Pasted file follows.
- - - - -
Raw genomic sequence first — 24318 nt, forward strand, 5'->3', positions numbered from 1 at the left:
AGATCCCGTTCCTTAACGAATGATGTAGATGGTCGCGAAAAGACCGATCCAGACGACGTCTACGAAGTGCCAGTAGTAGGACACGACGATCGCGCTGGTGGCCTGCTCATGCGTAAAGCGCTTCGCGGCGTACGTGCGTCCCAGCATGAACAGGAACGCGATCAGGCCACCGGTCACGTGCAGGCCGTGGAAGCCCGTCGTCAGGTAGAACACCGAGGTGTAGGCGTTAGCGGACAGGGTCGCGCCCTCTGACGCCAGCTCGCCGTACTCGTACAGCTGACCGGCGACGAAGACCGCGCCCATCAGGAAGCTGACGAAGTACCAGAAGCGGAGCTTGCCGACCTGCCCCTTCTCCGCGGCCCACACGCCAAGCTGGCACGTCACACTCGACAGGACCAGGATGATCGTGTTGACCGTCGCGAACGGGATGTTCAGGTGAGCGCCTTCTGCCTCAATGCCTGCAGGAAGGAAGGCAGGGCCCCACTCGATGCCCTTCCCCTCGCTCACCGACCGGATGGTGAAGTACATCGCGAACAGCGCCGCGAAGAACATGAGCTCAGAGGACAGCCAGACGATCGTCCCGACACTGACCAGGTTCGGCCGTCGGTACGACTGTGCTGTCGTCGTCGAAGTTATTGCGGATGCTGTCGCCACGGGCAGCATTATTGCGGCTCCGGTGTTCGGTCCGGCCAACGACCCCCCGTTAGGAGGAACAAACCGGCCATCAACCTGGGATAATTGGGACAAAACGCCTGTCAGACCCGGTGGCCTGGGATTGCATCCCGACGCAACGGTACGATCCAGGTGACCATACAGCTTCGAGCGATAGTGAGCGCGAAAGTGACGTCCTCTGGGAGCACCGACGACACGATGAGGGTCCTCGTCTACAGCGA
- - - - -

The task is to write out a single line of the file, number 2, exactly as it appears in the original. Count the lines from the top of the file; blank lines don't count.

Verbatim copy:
AGATCCCGTTCCTTAACGAATGATGTAGATGGTCGCGAAAAGACCGATCCAGACGACGTCTACGAAGTGCCAGTAGTAGGACACGACGATCGCGCTGGTGGCCTGCTCATGCGTAAAGCGCTTCGCGGCGTACGTGCGTCCCAGCATGAACAGGAACGCGATCAGGCCACCGGTCACGTGCAGGCCGTGGAAGCCCGTCGTCAGGTAGAACACCGAGGTGTAGGCGTTAGCGGACAGGGTCGCGCCCTCTGACGCCAGCTCGCCGTACTCGTACAGCTGACCGGCGACGAAGACCGCGCCCATCAGGAAGCTGACGAAGTACCAGAAGCGGAGCTTGCCGACCTGCCCCTTCTCCGCGGCCCACACGCCAAGCTGGCACGTCACACTCGACAGGACCAGGATGATCGTGTTGACCGTCGCGAACGGGATGTTCAGGTGAGCGCCTTCTGCCTCAATGCCTGCAGGAAGGAAGGCAGGGCCCCACTCGATGCCCTTCCCCTCGCTCACCGACCGGATGGTGAAGTACATCGCGAACAGCGCCGCGAAGAACATGAGCTCAGAGGACAGCCAGACGATCGTCCCGACACTGACCAGGTTCGGCCGTCGGTACGACTGTGCTGTCGTCGTCGAAGTTATTGCGGATGCTGTCGCCACGGGCAGCATTATTGCGGCTCCGGTGTTCGGTCCGGCCAACGACCCCCCGTTAGGAGGAACAAACCGGCCATCAACCTGGGATAATTGGGACAAAACGCCTGTCAGACCCGGTGGCCTGGGATTGCATCCCGACGCAACGGTACGATCCAGGTGACCATACAGCTTCGAGCGATAGTGAGCGCGAAAGTGACGTCCTCTGGGAGCACCGACGACACGATGAGGGTCCTCGTCTACAGCGA